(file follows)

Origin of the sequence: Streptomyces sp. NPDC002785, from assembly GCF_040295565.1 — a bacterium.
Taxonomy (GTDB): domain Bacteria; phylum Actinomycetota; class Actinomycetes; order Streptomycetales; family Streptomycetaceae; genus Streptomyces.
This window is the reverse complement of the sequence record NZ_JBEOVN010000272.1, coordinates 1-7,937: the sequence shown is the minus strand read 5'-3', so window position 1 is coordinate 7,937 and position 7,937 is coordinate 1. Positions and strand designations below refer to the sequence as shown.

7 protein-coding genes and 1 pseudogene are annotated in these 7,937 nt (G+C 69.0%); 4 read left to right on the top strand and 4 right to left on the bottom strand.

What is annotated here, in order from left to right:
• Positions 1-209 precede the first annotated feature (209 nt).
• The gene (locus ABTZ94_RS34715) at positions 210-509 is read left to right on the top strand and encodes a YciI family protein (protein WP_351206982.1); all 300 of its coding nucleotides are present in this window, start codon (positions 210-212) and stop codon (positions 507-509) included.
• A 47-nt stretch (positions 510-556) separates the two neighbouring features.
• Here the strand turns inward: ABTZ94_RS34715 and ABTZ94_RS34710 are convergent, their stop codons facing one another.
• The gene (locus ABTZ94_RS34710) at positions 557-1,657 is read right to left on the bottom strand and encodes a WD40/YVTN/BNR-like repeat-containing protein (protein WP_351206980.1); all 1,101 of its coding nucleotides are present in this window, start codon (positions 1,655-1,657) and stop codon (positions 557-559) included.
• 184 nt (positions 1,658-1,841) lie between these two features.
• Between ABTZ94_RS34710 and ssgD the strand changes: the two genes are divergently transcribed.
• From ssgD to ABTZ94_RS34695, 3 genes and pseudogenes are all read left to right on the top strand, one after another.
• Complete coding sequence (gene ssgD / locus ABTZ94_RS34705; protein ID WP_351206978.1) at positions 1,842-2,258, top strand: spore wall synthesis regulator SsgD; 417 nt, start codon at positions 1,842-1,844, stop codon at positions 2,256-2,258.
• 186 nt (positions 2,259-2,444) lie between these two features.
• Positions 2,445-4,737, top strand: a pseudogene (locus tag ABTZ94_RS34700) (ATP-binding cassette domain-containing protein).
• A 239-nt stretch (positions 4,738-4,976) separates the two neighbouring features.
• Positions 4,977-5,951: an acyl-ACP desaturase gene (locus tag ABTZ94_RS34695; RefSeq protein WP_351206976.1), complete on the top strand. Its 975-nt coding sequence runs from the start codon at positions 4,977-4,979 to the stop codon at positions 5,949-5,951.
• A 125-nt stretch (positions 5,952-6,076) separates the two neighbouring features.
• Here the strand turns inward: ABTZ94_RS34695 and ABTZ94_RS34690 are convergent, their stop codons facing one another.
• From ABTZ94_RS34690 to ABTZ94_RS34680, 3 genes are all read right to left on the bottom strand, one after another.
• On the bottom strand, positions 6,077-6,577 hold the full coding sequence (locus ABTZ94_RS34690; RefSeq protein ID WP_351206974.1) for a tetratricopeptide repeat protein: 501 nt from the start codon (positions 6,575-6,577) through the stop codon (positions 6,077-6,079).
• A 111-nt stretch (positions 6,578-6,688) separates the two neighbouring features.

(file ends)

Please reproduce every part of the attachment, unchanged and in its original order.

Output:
Origin of the sequence: Streptomyces sp. NPDC002785, from assembly GCF_040295565.1 — a bacterium.
Taxonomy (GTDB): domain Bacteria; phylum Actinomycetota; class Actinomycetes; order Streptomycetales; family Streptomycetaceae; genus Streptomyces.
This window is the reverse complement of the sequence record NZ_JBEOVN010000272.1, coordinates 1-7,937: the sequence shown is the minus strand read 5'-3', so window position 1 is coordinate 7,937 and position 7,937 is coordinate 1. Positions and strand designations below refer to the sequence as shown.

7 protein-coding genes and 1 pseudogene are annotated in these 7,937 nt (G+C 69.0%); 4 read left to right on the top strand and 4 right to left on the bottom strand.

What is annotated here, in order from left to right:
• Positions 1-209 precede the first annotated feature (209 nt).
• The gene (locus ABTZ94_RS34715) at positions 210-509 is read left to right on the top strand and encodes a YciI family protein (protein WP_351206982.1); all 300 of its coding nucleotides are present in this window, start codon (positions 210-212) and stop codon (positions 507-509) included.
• A 47-nt stretch (positions 510-556) separates the two neighbouring features.
• Here the strand turns inward: ABTZ94_RS34715 and ABTZ94_RS34710 are convergent, their stop codons facing one another.
• The gene (locus ABTZ94_RS34710) at positions 557-1,657 is read right to left on the bottom strand and encodes a WD40/YVTN/BNR-like repeat-containing protein (protein WP_351206980.1); all 1,101 of its coding nucleotides are present in this window, start codon (positions 1,655-1,657) and stop codon (positions 557-559) included.
• 184 nt (positions 1,658-1,841) lie between these two features.
• Between ABTZ94_RS34710 and ssgD the strand changes: the two genes are divergently transcribed.
• From ssgD to ABTZ94_RS34695, 3 genes and pseudogenes are all read left to right on the top strand, one after another.
• Complete coding sequence (gene ssgD / locus ABTZ94_RS34705; protein ID WP_351206978.1) at positions 1,842-2,258, top strand: spore wall synthesis regulator SsgD; 417 nt, start codon at positions 1,842-1,844, stop codon at positions 2,256-2,258.
• 186 nt (positions 2,259-2,444) lie between these two features.
• Positions 2,445-4,737, top strand: a pseudogene (locus tag ABTZ94_RS34700) (ATP-binding cassette domain-containing protein).
• A 239-nt stretch (positions 4,738-4,976) separates the two neighbouring features.
• Positions 4,977-5,951: an acyl-ACP desaturase gene (locus tag ABTZ94_RS34695; RefSeq protein WP_351206976.1), complete on the top strand. Its 975-nt coding sequence runs from the start codon at positions 4,977-4,979 to the stop codon at positions 5,949-5,951.
• A 125-nt stretch (positions 5,952-6,076) separates the two neighbouring features.
• Here the strand turns inward: ABTZ94_RS34695 and ABTZ94_RS34690 are convergent, their stop codons facing one another.
• From ABTZ94_RS34690 to ABTZ94_RS34680, 3 genes are all read right to left on the bottom strand, one after another.
• On the bottom strand, positions 6,077-6,577 hold the full coding sequence (locus ABTZ94_RS34690; RefSeq protein ID WP_351206974.1) for a tetratricopeptide repeat protein: 501 nt from the start codon (positions 6,575-6,577) through the stop codon (positions 6,077-6,079).
• A 111-nt stretch (positions 6,578-6,688) separates the two neighbouring features.